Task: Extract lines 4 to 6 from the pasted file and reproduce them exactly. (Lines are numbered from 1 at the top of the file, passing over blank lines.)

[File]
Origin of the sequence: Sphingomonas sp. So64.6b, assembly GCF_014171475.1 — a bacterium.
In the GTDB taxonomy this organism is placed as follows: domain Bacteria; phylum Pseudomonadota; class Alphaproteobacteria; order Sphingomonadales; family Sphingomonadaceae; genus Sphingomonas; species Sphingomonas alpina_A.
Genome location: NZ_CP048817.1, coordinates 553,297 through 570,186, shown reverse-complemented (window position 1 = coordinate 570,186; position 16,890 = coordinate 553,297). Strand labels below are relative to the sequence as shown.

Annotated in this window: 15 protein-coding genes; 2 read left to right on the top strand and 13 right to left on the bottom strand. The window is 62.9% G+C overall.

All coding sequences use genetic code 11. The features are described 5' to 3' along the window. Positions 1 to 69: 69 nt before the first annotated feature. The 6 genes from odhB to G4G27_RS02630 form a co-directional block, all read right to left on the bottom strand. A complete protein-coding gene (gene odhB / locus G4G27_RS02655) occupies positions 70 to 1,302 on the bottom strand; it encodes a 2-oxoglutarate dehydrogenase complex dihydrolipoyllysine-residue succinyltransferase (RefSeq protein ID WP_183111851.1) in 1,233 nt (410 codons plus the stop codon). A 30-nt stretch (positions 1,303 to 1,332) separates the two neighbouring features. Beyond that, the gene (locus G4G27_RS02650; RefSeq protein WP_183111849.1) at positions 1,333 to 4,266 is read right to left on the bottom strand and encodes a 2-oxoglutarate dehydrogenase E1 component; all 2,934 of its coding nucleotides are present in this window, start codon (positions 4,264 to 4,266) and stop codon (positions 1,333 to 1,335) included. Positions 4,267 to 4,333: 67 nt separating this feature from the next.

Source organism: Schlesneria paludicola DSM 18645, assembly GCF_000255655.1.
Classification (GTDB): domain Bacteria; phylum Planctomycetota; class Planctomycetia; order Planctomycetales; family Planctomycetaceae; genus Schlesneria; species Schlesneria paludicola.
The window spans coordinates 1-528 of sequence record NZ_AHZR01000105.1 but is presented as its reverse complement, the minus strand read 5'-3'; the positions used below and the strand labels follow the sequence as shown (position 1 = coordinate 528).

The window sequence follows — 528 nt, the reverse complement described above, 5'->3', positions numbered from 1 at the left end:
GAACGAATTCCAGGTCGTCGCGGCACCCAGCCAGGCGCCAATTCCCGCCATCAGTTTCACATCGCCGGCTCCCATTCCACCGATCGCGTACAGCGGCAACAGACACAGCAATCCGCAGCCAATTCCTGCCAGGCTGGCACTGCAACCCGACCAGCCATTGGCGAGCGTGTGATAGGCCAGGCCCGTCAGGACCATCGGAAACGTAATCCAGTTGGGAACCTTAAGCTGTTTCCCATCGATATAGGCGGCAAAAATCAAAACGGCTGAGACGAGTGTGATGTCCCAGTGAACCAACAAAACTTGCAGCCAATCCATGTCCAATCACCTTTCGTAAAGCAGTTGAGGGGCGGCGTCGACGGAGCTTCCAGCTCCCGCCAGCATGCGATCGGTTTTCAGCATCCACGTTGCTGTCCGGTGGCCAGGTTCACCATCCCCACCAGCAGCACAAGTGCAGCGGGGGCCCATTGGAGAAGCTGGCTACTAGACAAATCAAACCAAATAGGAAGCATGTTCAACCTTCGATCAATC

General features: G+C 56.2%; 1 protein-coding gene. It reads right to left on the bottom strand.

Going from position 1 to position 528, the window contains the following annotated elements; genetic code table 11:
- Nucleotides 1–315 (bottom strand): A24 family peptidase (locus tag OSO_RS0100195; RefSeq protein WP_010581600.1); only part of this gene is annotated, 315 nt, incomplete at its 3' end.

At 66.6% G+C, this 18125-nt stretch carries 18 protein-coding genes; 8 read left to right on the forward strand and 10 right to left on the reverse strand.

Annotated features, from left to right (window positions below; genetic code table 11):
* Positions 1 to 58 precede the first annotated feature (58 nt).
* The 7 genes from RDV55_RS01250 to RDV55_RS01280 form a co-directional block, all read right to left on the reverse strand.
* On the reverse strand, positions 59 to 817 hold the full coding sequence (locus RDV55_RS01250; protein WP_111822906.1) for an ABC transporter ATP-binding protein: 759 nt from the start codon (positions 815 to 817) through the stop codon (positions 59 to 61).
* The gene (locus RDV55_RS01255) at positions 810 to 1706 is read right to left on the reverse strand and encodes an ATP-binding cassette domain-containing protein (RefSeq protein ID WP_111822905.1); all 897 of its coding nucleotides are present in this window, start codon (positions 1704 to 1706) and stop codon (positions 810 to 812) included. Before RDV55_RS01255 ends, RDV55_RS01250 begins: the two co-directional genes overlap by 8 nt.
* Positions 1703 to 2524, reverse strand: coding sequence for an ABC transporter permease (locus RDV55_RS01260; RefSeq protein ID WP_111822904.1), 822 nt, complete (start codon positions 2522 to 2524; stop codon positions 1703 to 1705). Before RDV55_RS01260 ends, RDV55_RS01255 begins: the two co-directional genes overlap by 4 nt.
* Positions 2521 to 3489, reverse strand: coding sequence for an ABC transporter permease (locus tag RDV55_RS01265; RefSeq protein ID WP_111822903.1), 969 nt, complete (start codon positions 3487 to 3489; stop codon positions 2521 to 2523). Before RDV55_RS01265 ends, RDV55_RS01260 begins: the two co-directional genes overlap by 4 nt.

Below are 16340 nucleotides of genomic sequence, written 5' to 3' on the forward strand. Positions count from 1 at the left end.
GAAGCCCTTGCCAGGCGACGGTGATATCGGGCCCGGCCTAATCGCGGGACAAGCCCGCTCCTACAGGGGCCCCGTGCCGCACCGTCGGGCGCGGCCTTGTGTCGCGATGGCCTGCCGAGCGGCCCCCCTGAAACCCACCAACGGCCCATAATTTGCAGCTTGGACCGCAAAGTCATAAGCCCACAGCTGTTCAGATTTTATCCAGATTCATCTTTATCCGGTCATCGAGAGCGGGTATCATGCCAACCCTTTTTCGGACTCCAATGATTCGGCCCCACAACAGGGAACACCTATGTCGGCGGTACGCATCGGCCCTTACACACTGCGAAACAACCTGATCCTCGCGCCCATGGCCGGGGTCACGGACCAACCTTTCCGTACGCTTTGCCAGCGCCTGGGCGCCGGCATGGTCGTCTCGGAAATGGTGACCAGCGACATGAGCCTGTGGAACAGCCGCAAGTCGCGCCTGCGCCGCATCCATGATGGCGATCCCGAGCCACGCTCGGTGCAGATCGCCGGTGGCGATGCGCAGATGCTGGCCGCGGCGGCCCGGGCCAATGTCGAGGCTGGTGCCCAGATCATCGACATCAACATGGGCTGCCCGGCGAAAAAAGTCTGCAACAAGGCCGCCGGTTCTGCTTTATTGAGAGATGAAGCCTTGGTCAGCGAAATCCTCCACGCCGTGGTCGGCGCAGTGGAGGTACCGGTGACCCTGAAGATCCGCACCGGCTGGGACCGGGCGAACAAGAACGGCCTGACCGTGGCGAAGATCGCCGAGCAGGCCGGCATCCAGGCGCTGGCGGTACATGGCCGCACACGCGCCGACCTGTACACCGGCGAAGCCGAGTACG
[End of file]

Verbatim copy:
Annotated in this window: 15 protein-coding genes; 2 read left to right on the top strand and 13 right to left on the bottom strand. The window is 62.9% G+C overall.

All coding sequences use genetic code 11. The features are described 5' to 3' along the window. Positions 1 to 69: 69 nt before the first annotated feature. The 6 genes from odhB to G4G27_RS02630 form a co-directional block, all read right to left on the bottom strand. A complete protein-coding gene (gene odhB / locus G4G27_RS02655) occupies positions 70 to 1,302 on the bottom strand; it encodes a 2-oxoglutarate dehydrogenase complex dihydrolipoyllysine-residue succinyltransferase (RefSeq protein ID WP_183111851.1) in 1,233 nt (410 codons plus the stop codon). A 30-nt stretch (positions 1,303 to 1,332) separates the two neighbouring features. Beyond that, the gene (locus G4G27_RS02650; RefSeq protein WP_183111849.1) at positions 1,333 to 4,266 is read right to left on the bottom strand and encodes a 2-oxoglutarate dehydrogenase E1 component; all 2,934 of its coding nucleotides are present in this window, start codon (positions 4,264 to 4,266) and stop codon (positions 1,333 to 1,335) included. Positions 4,267 to 4,333: 67 nt separating this feature from the next.

Source organism: Schlesneria paludicola DSM 18645, assembly GCF_000255655.1.